Telling the story of Jesus Christ (Omega Jones) mostly from the point of view of the disciple who betrayed him, Judas Iscariot (Phil Leveling), this rock opera has had its controversies over the years, but while it’s over 40 years old now, the music has held up well over that time. Here, though, the story isn’t told in the traditional Biblical setting. Here, director Justin Been has updated the show to give it something of a futuristic, sci-fi type setting that isn’t entirely consistent. Still, the music is all here, performed extremely well by the excellent Stray Dog band led by music director Jennifer Buchheit. In this production, Jesus and his disciples are presented as some kind of enigmatic rebels to a futuristic regime that has suggestions of various Evil Empires from a variety of science fiction stories, especially Star Wars and Star Trek in terms of costuming.  The drama is in the performances and music, with well-known songs such as the title number, “I Don’t Know How to Love Him” and the show-stopping “Gesthsemane” represented extremely well, although sometimes the power of the story seems a little muted due to the theming.

There’s a great cast here, especially in terms of voices. Jones has a remarkably versatile vocal range and charismatic presence as Jesus, and Leveling sings better than I’ve ever heard him as a particularly cynical version of Judas. There are also strong performances from Heather Matthews as an enthralled Mary Magdalene, Gerry Love hamming it up with gusto as King Herod, and Lavonne Byers as a conflicted, reflective Pontius Pilate, with the songs particularly suiting her lower vocal range. Riley Dunn as Simon Zealotes, and Kevin Corpuz as Peter also have standout vocal moments, and the main players are backed by a strong, energetic ensemble, who are in excellent voice and also move well as expertly choreographed by Mike Hodges, who also puts in a memorable, oily turn as Annas as a complement to Jon Hey’s deep-voiced, menacing Caiaphas.

Visually, the show is striking and otherwordly. Josh Smith’s set is vividly realized, with an imposing, marble-like staircase as the most prominent feature, surmounted by a pair of ominous doors. The various levels of the set also lend well to the theatricality of the production, with ladders, platforms and various areas of the stage used to great effect. The costumes by Eileen Engel are meticulously crafted but not entirely cohesive in terms of making it seem like all the characters are inhabiting the same world. Still, the show is visually memorable, with exellent lighting by Tyler Duenow adding to the overall effect.

This is definitely an entertaining production. It’s unquestionably Jesus Christ Superstar in terms of the performances and music, but theming-wise, this production doesn’t always seem to know what it wants to be. Still, the cast is wonderful, and the music is driving, powerful and memorable. Overall, I would say this was a worthwhile and truly memorable theatrical experience.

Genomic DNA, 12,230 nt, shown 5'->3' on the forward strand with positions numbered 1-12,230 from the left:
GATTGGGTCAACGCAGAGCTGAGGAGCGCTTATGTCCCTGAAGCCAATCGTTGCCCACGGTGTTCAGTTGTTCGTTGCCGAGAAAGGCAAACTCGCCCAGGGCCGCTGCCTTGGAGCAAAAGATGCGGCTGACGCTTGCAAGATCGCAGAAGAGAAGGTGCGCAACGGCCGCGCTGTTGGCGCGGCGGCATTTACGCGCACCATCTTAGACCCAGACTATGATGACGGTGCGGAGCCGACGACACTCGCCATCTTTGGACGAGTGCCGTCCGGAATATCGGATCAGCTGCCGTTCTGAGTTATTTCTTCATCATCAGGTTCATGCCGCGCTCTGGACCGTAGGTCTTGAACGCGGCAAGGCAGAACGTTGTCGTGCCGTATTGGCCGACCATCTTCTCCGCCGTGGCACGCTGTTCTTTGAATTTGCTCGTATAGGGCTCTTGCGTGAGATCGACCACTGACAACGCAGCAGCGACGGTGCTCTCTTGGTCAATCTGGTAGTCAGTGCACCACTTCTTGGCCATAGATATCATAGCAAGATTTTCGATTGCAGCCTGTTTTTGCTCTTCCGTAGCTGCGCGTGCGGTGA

Phil Leveling, Heather Matthews, Omega Jones, Jon Hey, Mike Hodges and ensemble
Photo by John Lamb
Stray Dog Theatre

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Torn Asunder
by Nikkole Salter
Directed by Ron Himes
The Black Rep
April 25, 2018

Myke Andrews, Brandi Threatt, Alan Knoll, LaShunda Gardner
Photo: The Black Rep

The Black Rep’s latest production is a world premiere production. Torn Asunder tells the story of a married couple separated by slavery, and its title comes from a common biblical phrase often used in marriage vows. This is about more than a marriage being split up, however. This heartbreaking, heartrending, memorable play focuses on a few characters–with excellent production values and a first-rate cast–but it also vividly portrays how much of American society was torn apart by the injustice and brutality of slavery.

The story begins on a Maryland plantation in 1859 and takes place over eleven years in the lives of the characters. Hannah Louise Ballard (LaShunda Gardner), who grew up as a slave on the plantation, is married to Moses (Myke Andrews) in the first scene, as Master James (Alan Knoll, who plays various roles) performs the ceremony emphasizing the fact that slave marriages weren’t considered permanent by the slaveholders. In fact, the very marriage vows ask them to accept this idea. That’s just the beginning of the story. Soon Master James becomes ill and dies, promising “provisions” for  Hannah in his will that give her cause to hope that she and Moses will be able to stay together, but that hope doesn’t last long. Hannah is soon bequeathed to Master James’s daughter and son-in-law and taken to Virginia, along with her baby son, Elijah, but without Moses. Her new “Master” is the ambitious, insecure shopkeeper John Allen (Graham Emmons), who forbids Hannah from contacting Moses. Also joining Hannah in her new situation is Malinda (Brandi Threatt), whose relationship with Allen is complicated, but who ultimately learns what he really thinks of her as she and Hannah are both sold and sent to Georgia. A few years pass, and as Moses makes his way to Canada, never giving up on his quest to find and reunite with Hannah, Hannah and Malinda are working in a cotton field with Henry (Carl Overly, Jr.), who is interested in Hannah although Hannah still holds to the hope of finding Moses. As the war ends and slavery is abolished, Hannah, Malinda, and Henry eventually make their way North, but then things get even more complicated. Basically, this play depicts not only the sheer brutality of slavery, but also the aftermath of this brutality for individuals, couples, families, and society itself.